How do political powers mobilize aesthetic means to simultaneously produce a sense of security and a sense of community? Drawing on research in Kingston, Jamaica, this paper by Rivke Jaffe connects philosophical work on the politics of aesthetics to considerations of spatiality and materiality, in order to develop a political geography of sensation.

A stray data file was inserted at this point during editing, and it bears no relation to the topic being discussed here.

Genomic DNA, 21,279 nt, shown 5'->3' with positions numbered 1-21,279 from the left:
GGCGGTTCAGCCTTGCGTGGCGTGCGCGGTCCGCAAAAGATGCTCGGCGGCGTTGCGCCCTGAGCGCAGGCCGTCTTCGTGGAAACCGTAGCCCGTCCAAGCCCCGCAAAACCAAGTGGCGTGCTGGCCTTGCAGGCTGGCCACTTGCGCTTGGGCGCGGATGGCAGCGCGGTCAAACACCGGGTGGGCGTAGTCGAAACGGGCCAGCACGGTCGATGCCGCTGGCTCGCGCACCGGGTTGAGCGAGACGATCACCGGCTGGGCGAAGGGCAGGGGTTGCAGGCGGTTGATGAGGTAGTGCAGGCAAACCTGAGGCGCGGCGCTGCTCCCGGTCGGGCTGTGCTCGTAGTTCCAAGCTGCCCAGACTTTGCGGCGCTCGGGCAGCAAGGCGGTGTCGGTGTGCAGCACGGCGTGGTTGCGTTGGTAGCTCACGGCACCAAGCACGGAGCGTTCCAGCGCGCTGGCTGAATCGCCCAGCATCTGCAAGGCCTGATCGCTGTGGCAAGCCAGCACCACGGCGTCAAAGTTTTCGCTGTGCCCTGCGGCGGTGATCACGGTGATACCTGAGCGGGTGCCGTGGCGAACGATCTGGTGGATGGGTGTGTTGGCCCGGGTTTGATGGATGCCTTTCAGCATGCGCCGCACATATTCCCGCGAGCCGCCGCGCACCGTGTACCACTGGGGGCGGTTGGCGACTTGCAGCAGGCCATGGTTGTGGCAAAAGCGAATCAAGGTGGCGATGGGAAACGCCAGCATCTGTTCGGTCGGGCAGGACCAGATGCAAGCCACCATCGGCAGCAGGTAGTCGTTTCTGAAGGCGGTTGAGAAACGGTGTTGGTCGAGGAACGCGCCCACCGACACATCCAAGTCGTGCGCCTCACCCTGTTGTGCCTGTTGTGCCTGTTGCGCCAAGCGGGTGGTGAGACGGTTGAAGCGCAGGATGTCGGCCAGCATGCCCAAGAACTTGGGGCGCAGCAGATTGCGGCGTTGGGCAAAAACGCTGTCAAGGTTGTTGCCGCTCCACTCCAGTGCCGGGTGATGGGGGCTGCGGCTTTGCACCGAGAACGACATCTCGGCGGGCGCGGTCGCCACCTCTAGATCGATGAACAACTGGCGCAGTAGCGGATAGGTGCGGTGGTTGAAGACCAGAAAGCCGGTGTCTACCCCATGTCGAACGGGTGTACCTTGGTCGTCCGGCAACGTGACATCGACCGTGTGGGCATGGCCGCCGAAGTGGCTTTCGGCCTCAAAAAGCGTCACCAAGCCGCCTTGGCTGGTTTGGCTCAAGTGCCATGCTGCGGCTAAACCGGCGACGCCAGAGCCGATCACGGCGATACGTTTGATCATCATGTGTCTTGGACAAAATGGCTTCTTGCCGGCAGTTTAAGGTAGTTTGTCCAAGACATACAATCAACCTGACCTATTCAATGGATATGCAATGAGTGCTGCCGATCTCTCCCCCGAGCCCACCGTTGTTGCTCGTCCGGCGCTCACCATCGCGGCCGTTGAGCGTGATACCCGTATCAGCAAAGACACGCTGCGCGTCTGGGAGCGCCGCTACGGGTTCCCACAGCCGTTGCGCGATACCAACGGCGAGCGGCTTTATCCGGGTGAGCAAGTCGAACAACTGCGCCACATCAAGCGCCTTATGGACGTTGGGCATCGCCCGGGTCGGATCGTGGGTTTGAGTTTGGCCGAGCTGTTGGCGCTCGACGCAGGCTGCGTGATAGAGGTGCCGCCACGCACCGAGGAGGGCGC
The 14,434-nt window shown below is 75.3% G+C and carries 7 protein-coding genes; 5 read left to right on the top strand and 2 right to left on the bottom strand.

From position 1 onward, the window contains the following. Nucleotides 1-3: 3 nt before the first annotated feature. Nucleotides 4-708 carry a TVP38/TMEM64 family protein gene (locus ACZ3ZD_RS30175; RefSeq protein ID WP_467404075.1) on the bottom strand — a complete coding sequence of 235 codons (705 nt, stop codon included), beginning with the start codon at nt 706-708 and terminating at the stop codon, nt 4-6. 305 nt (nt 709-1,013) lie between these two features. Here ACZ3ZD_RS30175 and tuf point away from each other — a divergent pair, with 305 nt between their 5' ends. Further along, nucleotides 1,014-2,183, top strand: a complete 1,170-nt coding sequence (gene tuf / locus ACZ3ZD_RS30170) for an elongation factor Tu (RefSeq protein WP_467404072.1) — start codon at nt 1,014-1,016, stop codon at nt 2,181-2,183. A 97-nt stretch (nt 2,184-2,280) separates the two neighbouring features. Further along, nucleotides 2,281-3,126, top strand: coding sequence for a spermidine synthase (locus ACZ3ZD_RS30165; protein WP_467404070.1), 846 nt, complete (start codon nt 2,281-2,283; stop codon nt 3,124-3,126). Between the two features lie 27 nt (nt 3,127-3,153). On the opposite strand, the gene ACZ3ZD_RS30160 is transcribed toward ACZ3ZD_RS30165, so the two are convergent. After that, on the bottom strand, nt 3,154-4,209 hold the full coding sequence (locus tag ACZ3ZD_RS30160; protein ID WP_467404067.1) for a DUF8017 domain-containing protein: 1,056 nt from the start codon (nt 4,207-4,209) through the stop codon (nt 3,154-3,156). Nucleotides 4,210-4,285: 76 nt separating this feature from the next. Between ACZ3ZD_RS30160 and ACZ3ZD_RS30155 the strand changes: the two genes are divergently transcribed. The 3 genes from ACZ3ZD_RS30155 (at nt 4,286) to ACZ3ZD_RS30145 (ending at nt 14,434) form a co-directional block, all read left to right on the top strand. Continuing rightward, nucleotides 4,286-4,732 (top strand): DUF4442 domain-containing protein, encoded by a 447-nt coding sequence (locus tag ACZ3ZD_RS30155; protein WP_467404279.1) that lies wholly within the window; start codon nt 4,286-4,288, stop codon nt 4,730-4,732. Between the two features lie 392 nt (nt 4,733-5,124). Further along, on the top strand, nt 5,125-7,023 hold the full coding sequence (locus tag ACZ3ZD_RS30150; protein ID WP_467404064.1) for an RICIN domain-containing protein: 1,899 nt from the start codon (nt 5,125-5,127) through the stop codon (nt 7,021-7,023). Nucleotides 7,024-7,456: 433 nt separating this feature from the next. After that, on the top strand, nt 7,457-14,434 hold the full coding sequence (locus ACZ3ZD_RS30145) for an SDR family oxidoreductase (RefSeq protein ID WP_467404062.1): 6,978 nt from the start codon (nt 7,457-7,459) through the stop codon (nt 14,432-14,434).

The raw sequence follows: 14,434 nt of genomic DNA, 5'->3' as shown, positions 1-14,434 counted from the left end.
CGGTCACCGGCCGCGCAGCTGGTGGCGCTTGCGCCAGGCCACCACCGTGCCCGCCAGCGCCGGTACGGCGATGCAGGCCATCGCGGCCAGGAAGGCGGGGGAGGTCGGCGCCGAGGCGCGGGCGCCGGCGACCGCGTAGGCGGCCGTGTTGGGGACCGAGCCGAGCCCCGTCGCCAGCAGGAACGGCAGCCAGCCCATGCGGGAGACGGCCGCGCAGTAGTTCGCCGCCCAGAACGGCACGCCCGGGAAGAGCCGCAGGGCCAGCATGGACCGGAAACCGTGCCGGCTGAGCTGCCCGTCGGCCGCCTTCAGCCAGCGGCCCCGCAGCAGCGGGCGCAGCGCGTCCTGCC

Safety is something that is felt in a corporeal way as people move through urban space: security and insecurity are bodily sensations that are produced in response to a range of aesthetic forms, from architectural and design elements, to gang graffiti and armed response signs. Certain markers on the urban landscape work, intentionally or unintentionally, to generate feelings of comfort and a sense of belonging, while others elicit fear and sensations of being out-of-place. These affective responses to security aesthetics are embodied and emplaced, and as such these sensations are not distributed uniformly across urban population. Specific security signs, buildings and technologies interpellate people in different ways, delineating new forms of political community or reinforcing existing forms of differentiated citizenship. Understanding the connection between urban security aesthetics and processes of subject formation requires an attentiveness to the built environment of cities, and the entanglement of aesthetic forms with their material surroundings.